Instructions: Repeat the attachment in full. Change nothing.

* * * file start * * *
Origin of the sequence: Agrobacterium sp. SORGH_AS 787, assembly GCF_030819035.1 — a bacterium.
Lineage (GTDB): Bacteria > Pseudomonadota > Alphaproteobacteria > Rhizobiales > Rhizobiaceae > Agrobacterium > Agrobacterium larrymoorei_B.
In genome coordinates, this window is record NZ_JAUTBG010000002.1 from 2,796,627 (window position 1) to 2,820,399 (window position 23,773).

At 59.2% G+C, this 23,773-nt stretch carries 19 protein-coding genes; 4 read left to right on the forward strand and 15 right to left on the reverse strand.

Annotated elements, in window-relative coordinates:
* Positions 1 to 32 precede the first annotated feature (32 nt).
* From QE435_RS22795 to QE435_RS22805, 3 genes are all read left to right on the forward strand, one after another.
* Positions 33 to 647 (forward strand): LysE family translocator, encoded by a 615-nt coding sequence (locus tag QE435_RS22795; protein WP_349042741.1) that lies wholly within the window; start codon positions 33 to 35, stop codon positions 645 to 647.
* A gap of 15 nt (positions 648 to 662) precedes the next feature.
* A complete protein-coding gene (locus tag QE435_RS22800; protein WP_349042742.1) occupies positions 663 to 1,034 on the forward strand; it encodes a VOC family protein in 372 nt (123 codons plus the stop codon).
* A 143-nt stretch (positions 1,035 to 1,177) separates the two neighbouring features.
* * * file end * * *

Origin of the sequence: Agrobacterium sp. SORGH_AS 787, assembly GCF_030819035.1 — a bacterium.
Lineage (GTDB): Bacteria > Pseudomonadota > Alphaproteobacteria > Rhizobiales > Rhizobiaceae > Agrobacterium > Agrobacterium larrymoorei_B.
In genome coordinates, this window is record NZ_JAUTBG010000002.1 from 2,796,627 (window position 1) to 2,820,399 (window position 23,773).

At 59.2% G+C, this 23,773-nt stretch carries 19 protein-coding genes; 4 read left to right on the forward strand and 15 right to left on the reverse strand.

Annotated elements, in window-relative coordinates:
* Positions 1 to 32 precede the first annotated feature (32 nt).
* From QE435_RS22795 to QE435_RS22805, 3 genes are all read left to right on the forward strand, one after another.
* Positions 33 to 647 (forward strand): LysE family translocator, encoded by a 615-nt coding sequence (locus tag QE435_RS22795; protein WP_349042741.1) that lies wholly within the window; start codon positions 33 to 35, stop codon positions 645 to 647.
* A gap of 15 nt (positions 648 to 662) precedes the next feature.
* A complete protein-coding gene (locus tag QE435_RS22800; protein WP_349042742.1) occupies positions 663 to 1,034 on the forward strand; it encodes a VOC family protein in 372 nt (123 codons plus the stop codon).
* A 143-nt stretch (positions 1,035 to 1,177) separates the two neighbouring features.